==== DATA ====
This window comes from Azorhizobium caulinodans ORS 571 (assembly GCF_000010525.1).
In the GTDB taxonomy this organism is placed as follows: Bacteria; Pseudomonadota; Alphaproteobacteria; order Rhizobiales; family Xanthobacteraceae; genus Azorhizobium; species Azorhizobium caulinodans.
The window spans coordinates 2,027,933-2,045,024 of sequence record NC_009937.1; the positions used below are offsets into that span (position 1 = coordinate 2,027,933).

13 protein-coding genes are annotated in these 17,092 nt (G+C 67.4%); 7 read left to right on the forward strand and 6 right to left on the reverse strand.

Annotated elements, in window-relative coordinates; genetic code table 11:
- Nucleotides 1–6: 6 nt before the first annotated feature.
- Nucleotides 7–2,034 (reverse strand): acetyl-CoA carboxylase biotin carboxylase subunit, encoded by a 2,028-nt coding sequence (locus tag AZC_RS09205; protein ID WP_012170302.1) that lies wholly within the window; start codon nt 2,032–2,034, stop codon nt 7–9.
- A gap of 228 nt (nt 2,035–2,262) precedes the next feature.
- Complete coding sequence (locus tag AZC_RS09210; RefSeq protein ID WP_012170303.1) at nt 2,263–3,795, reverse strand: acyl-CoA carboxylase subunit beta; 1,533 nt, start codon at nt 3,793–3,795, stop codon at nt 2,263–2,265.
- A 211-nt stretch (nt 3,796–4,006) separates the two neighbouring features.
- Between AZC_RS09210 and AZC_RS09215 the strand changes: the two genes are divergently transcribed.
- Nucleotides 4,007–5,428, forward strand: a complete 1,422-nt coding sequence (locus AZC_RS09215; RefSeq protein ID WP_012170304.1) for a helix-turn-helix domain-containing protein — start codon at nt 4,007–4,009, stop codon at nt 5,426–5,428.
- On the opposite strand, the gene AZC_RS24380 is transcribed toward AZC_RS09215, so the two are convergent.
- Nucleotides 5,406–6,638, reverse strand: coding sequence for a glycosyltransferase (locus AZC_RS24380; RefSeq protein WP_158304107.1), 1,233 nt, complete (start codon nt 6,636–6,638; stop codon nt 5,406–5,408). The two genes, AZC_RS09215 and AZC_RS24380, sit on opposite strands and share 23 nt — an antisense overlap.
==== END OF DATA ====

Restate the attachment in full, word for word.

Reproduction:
This window comes from Azorhizobium caulinodans ORS 571 (assembly GCF_000010525.1).
In the GTDB taxonomy this organism is placed as follows: Bacteria; Pseudomonadota; Alphaproteobacteria; order Rhizobiales; family Xanthobacteraceae; genus Azorhizobium; species Azorhizobium caulinodans.
The window spans coordinates 2,027,933-2,045,024 of sequence record NC_009937.1; the positions used below are offsets into that span (position 1 = coordinate 2,027,933).

13 protein-coding genes are annotated in these 17,092 nt (G+C 67.4%); 7 read left to right on the forward strand and 6 right to left on the reverse strand.

Annotated elements, in window-relative coordinates; genetic code table 11:
- Nucleotides 1–6: 6 nt before the first annotated feature.
- Nucleotides 7–2,034 (reverse strand): acetyl-CoA carboxylase biotin carboxylase subunit, encoded by a 2,028-nt coding sequence (locus tag AZC_RS09205; protein ID WP_012170302.1) that lies wholly within the window; start codon nt 2,032–2,034, stop codon nt 7–9.
- A gap of 228 nt (nt 2,035–2,262) precedes the next feature.
- Complete coding sequence (locus tag AZC_RS09210; RefSeq protein ID WP_012170303.1) at nt 2,263–3,795, reverse strand: acyl-CoA carboxylase subunit beta; 1,533 nt, start codon at nt 3,793–3,795, stop codon at nt 2,263–2,265.
- A 211-nt stretch (nt 3,796–4,006) separates the two neighbouring features.
- Between AZC_RS09210 and AZC_RS09215 the strand changes: the two genes are divergently transcribed.
- Nucleotides 4,007–5,428, forward strand: a complete 1,422-nt coding sequence (locus AZC_RS09215; RefSeq protein ID WP_012170304.1) for a helix-turn-helix domain-containing protein — start codon at nt 4,007–4,009, stop codon at nt 5,426–5,428.
- On the opposite strand, the gene AZC_RS24380 is transcribed toward AZC_RS09215, so the two are convergent.
- Nucleotides 5,406–6,638, reverse strand: coding sequence for a glycosyltransferase (locus AZC_RS24380; RefSeq protein WP_158304107.1), 1,233 nt, complete (start codon nt 6,636–6,638; stop codon nt 5,406–5,408). The two genes, AZC_RS09215 and AZC_RS24380, sit on opposite strands and share 23 nt — an antisense overlap.